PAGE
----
Two-pronged advising system helps students navigate academic life from the start
Stanford freshmen come from all walks of life, but they all share one thing in common: they “were the very best thing where they were,” Julie Lythcott-Haims, dean of freshmen and undergraduate advising, told the Faculty Senate last week.
“So when they think about advising, they think, no, no, no, I’ve got this,” Lythcott-Haims said, during a presentation at the Nov. 10 meeting.
“They did what it took to excel, to exceed expectations in high school, often alone, or without recognizing the assistance around them, so they think, I’ve got this. I don’t need advising. Or maybe they recognize that advising is valuable, but they don’t think they need to hear anything from anyone older than 24.”
Over time, Lythcott-Haims said, students will find mentors at Stanford, and find their way to the amazing and varied opportunities available to undergraduates.
“But because advice and guidance are so essential from the outset, and because many of our students are reluctant to go out and get that advice and guidance, we assign two advisers right from the outset, over the summer before they arrive at Stanford,” she said, referring to academic directors and pre-major advisers.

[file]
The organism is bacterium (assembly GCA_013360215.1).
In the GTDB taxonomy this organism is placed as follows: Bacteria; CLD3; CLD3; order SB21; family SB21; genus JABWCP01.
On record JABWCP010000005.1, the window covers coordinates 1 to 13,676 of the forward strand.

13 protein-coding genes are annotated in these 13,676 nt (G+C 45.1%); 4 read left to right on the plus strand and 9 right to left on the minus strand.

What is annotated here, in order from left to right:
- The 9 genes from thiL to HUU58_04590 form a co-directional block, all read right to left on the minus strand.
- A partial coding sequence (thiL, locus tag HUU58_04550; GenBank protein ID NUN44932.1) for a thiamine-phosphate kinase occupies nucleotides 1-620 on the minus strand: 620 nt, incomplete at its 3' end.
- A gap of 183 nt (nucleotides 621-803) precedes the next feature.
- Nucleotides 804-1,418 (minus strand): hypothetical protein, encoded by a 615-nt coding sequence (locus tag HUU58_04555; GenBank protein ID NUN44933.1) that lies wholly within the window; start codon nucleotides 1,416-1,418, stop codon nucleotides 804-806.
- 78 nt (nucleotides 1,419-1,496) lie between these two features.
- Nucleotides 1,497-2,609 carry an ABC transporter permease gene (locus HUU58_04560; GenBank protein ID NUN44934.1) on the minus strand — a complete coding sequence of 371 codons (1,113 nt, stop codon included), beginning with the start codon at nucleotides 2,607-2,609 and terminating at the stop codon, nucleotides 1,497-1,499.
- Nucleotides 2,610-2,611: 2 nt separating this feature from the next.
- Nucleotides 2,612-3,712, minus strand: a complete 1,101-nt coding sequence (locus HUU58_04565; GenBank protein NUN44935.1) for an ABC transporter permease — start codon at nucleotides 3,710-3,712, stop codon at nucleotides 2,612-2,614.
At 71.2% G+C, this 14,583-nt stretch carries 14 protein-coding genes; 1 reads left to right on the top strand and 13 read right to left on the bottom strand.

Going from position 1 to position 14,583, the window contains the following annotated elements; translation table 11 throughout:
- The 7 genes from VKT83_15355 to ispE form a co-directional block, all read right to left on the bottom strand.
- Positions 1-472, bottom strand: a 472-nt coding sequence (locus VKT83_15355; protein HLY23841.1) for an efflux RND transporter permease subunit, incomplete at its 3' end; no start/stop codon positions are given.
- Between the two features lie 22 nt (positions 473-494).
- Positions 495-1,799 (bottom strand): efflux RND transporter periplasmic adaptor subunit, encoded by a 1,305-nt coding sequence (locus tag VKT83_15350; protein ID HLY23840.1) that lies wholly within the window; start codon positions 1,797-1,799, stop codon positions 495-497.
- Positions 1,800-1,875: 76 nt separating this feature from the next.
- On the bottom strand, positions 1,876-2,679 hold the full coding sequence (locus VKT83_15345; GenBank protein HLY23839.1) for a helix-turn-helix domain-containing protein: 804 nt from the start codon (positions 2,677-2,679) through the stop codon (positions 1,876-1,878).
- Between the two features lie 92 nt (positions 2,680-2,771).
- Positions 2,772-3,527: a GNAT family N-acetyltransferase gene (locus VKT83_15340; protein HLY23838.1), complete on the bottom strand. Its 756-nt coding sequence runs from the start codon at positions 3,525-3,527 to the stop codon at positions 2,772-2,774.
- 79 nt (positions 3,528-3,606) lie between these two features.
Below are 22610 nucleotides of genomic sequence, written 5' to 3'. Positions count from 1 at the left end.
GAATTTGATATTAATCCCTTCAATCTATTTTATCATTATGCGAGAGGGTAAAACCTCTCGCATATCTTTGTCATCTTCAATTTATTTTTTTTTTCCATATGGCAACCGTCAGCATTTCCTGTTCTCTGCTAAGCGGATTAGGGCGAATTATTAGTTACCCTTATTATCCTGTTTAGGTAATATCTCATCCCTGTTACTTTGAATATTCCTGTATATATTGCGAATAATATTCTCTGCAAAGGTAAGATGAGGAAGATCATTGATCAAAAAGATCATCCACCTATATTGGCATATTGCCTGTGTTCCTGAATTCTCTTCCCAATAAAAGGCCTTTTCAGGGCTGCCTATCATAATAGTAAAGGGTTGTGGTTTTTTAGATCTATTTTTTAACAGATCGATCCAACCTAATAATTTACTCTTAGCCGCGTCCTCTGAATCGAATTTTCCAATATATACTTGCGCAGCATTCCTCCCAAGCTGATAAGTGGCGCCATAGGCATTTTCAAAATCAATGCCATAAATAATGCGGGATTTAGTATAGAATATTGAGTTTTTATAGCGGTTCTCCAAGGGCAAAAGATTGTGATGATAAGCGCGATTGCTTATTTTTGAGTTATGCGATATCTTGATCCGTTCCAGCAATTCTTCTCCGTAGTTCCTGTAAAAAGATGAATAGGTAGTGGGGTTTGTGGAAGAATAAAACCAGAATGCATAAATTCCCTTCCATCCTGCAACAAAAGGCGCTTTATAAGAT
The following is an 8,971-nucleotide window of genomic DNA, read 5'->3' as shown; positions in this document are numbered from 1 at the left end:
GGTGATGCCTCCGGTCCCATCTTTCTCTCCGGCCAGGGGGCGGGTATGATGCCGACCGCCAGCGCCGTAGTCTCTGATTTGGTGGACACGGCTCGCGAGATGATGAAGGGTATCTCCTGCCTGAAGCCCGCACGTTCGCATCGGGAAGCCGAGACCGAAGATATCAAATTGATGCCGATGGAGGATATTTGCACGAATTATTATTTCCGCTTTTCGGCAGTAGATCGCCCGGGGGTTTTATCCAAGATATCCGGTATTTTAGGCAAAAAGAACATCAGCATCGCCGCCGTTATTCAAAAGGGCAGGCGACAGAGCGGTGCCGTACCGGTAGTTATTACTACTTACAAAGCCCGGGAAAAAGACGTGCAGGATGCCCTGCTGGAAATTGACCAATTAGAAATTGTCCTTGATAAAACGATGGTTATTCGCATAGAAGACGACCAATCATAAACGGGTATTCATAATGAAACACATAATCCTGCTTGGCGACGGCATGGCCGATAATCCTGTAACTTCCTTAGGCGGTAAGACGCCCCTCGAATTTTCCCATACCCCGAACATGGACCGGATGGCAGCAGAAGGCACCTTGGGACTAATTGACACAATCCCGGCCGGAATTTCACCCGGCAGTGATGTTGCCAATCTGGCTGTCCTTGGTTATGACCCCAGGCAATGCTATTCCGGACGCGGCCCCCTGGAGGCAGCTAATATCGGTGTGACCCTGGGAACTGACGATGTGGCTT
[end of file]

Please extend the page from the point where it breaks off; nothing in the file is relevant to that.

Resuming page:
Academic directors are full-time advisers with PhDs – people who have chosen undergraduate academic advising as a profession – whose offices are located in frosh and sophomore residence halls. Currently, Stanford has eight academic directors. Each one is responsible for advising 450 students.
“We need to create more academic director positions to lower that ratio,” Lythcott-Haims said. “A ratio of one academic director to 450 students is not good enough. Our peers that have similar roles – like the directors of studies at Princeton – have a ratio of 1 to 250. We are asking too much of our academic directors. And survey data shows that students often leave their academic director’s office because there’s a line out their door. So students know academic directors exist, and they are trying to utilize the resources, and we can’t offer enough of it.”